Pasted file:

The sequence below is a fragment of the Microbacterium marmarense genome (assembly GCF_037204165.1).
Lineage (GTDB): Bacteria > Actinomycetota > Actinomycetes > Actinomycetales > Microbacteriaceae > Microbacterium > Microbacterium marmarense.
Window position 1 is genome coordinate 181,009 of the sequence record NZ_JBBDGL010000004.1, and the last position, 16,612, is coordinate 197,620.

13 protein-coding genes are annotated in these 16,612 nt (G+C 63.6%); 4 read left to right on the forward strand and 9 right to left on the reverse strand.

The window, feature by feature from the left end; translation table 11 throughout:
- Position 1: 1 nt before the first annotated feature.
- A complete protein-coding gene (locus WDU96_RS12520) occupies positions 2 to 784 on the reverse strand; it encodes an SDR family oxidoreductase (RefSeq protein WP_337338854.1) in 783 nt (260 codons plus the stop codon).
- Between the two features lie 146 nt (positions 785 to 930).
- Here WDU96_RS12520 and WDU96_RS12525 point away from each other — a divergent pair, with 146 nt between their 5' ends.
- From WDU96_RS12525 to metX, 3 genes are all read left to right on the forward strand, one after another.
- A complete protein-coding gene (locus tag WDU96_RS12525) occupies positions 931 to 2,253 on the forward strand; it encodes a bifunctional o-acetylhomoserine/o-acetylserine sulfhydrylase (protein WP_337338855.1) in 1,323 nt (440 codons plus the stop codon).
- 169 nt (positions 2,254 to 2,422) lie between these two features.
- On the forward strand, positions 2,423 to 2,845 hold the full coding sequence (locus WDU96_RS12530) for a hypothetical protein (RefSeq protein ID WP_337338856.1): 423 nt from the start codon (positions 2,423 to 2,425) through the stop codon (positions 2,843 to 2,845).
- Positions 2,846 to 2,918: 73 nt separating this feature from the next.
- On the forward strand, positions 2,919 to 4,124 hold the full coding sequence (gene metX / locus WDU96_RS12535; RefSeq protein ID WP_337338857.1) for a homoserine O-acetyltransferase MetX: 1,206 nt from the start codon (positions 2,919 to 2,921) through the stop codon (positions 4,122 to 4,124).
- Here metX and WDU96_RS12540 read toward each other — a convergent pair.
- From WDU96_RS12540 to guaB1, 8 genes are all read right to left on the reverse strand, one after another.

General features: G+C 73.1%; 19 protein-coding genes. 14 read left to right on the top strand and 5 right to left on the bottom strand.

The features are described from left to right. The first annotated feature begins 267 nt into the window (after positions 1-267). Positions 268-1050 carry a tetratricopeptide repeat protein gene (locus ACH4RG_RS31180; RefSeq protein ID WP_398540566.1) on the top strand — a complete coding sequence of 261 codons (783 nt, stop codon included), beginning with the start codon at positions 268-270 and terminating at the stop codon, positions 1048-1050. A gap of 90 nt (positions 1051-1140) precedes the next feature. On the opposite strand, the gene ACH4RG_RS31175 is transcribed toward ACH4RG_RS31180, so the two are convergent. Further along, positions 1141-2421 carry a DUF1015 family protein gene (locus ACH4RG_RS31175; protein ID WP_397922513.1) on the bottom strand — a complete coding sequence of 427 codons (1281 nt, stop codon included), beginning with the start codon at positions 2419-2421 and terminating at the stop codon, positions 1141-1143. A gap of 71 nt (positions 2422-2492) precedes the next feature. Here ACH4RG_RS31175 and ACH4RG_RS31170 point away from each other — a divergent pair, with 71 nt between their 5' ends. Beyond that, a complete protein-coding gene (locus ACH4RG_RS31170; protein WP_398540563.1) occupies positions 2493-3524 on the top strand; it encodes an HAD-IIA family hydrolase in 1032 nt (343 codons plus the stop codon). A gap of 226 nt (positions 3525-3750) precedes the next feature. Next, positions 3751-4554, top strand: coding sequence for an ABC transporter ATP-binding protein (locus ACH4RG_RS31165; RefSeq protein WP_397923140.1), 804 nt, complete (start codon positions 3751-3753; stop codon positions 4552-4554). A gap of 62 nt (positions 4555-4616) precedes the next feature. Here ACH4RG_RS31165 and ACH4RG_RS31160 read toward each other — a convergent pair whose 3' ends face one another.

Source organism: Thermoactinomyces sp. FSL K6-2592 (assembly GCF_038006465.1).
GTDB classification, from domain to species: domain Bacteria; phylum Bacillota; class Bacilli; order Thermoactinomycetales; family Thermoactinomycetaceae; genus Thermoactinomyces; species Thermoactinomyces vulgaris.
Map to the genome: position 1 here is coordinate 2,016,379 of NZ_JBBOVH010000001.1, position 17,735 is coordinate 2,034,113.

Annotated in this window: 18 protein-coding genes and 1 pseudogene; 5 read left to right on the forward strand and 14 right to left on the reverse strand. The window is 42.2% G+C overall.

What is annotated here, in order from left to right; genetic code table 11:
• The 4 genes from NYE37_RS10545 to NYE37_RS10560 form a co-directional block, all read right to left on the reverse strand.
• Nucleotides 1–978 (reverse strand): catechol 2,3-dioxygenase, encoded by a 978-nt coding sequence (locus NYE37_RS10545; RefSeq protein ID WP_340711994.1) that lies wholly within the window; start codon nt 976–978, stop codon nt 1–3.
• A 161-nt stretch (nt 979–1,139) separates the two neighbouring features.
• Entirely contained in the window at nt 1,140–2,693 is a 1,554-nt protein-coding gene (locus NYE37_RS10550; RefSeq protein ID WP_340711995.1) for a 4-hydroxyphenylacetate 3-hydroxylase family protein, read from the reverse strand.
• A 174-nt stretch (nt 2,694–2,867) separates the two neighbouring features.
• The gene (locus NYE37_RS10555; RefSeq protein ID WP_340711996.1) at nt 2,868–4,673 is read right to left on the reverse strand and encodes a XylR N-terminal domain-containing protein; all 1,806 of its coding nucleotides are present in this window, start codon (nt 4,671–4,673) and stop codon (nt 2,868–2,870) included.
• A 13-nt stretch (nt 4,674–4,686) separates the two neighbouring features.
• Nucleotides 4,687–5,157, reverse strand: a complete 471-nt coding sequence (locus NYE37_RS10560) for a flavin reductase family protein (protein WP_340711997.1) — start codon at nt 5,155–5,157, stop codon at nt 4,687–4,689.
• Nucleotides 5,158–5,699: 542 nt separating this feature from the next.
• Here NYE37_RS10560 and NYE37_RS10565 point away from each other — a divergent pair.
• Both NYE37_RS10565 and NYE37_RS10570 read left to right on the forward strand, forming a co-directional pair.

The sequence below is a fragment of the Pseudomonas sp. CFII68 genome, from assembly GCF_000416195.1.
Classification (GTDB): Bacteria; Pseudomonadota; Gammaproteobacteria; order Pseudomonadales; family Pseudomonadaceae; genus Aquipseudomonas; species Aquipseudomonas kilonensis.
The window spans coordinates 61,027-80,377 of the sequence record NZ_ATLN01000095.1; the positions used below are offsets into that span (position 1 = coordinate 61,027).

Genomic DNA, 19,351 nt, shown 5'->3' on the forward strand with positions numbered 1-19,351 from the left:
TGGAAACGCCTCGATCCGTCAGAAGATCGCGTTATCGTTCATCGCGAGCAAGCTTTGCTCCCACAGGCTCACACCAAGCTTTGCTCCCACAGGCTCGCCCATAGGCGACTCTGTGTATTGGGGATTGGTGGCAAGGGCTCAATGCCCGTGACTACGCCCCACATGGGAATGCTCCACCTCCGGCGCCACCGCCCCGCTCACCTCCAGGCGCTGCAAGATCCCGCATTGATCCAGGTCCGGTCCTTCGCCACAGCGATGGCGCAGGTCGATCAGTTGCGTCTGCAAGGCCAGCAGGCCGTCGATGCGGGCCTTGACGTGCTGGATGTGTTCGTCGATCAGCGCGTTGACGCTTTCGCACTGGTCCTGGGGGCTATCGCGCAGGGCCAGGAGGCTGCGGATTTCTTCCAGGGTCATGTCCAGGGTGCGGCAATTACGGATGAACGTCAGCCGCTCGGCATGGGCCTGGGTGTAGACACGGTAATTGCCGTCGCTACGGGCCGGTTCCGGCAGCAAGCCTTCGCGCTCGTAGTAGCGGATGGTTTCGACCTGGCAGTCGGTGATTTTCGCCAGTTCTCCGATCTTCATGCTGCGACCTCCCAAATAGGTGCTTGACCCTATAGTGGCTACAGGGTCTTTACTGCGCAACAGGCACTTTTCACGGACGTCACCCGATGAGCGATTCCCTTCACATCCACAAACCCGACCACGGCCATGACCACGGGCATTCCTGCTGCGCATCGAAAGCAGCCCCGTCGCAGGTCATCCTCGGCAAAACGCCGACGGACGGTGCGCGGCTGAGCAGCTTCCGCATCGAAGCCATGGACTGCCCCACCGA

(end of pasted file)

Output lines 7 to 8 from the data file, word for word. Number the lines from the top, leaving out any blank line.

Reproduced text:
- A complete protein-coding gene (locus WDU96_RS12520) occupies positions 2 to 784 on the reverse strand; it encodes an SDR family oxidoreductase (RefSeq protein WP_337338854.1) in 783 nt (260 codons plus the stop codon).
- Between the two features lie 146 nt (positions 785 to 930).